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Wednesday, April 06, 2011

If only

It's sometimes asked what the church should do in regards to the sex abuse problem Today I saw a comment to a post at America magazine's blog that I thought answered this question very well. Here's the comment ....

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7. Michael,

You ask what to do with the hierarchy. There are several steps that are needed.

First, there should be some sign from Rome that dereliction of duty that causes harm to innocent young people is not to be tolerated. Some meaningful gestures that show that those who govern the church are going to do more than repeat meaningless assurances, and spend the rest of their time casting blame on everyone except those responsible.

The pope could begin by removing Cardinal Law from his prestigious posts and sending him to work in the field - perhaps with those who are victims of a variety of abuse - women and children especially. The pope then should ask for resignations - also as a symbol. There are still a number of bishops heading dioceses who were as guilty as Law - McCormack for one (now in the news). Rigali obviously comes to mind. O'Brady of Ireland. These men could also be put to work where they will not enjoy cushy lives at the expense of the people in the pews.

Secondly, and more important for the long-run, the pope should call for a commission that would include ordinary priests, ordinary laity - especially parents - victims, as well as members of the hierarchy. Appointing Archbishop Martin and Bishop Robinson to head this commission would make a powerful statement that Rome is serious about this and not just playacting for the cameras.

This commission would be tasked with developing policies that clearly define what bishops must do when confronted with an abusive priest - it should also clearly define what will happen to the bishop if he fails to protect the innocent under his care. He will be asked to resign, and he will be given another assignment. Also, the commission could begin work on finding a way to have the bishops be accountable to THE church, rather than simply to the Vatican, just as they were in the early church. There should be some way for the people of God to be able to initiate investigations and even to 'recall' a bishop, just as we can 'recall' a politician in extreme circumstances. There should be a formal process that ensures that bishops and other hierarchy will invite the insights of THE church on a scheduled basis and report back to them (just as executives must do with their stockholders), and hopefully will listen to them. Bishops are afflicted with the same dangers that the pope and those in Rome face, and that face many in political leadership and in executive suites in industry as well - they become so isolated from the 'real' world, protected, all communications vetted and censored before reaching the top, so used to luxury paid for by others, and surrounded by those who fear challenging them, that they become arrogant and far more concerned about protecting their own privilege than protecting those who depend on their honesty, integrity and morality to do the 'right' thing. Executives can be fired - some have gone to prison. Politicians have to face reelection or even recalls. Heads of schools can be fired, and also have to face legal authorities if they hid child sexual abuse among their staff.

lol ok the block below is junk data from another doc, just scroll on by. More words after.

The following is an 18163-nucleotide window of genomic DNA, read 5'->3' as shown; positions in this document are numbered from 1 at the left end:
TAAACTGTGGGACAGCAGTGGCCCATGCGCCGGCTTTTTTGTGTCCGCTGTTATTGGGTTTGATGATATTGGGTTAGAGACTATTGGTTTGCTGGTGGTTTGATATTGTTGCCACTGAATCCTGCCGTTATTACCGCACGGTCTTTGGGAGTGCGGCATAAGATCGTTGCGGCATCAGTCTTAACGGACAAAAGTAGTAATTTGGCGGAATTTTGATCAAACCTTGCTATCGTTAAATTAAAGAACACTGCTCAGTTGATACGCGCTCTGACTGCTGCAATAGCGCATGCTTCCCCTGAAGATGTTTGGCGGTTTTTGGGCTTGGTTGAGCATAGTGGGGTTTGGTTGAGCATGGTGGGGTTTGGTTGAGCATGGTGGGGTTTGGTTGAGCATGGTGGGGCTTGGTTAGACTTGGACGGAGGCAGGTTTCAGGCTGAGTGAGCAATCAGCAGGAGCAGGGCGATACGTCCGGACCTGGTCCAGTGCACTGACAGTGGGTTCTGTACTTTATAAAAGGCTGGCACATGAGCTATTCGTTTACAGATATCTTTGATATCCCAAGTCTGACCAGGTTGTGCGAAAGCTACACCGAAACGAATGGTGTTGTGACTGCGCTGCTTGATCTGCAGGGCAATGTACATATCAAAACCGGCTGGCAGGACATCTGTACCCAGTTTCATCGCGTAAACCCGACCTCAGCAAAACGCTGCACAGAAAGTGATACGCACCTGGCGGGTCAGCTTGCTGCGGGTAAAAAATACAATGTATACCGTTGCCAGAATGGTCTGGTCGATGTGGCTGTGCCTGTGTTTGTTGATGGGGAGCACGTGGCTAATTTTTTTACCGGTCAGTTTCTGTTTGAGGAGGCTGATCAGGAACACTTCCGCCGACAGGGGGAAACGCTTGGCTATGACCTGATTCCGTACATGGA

Those are the bare outlines. But until there are clear policies in place that indicate that the buck stops with the bishops (and if the bishops fail, with Rome), that the bishops must meet both the legal and moral obligations of reporting possible criminals to the legal authorities, and immediately removing the possible abuser from any ministry involving children until the legal investigation is complete, and, if necessary, a trial has been held to determine guilt or innocence.

I know of few organizations that tolerate the degree of malfeasance in its executives that the leadership in Rome has tolerated. This includes the current pope and his predecessor. (the Santo Subito nonsense should be stopped in its tracks as well). However, even if it is far too late, the pope could still demonstrate that he is willing to do all that is necessary to ensure that future priest-abusers must face the legal authorities and they will not be protected by their bishops.

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Posted By Anne Chapman | Wednesday, April 06, 2011 11:22:18 AM

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Unfortunately, I doubt any of this will come to pass :(


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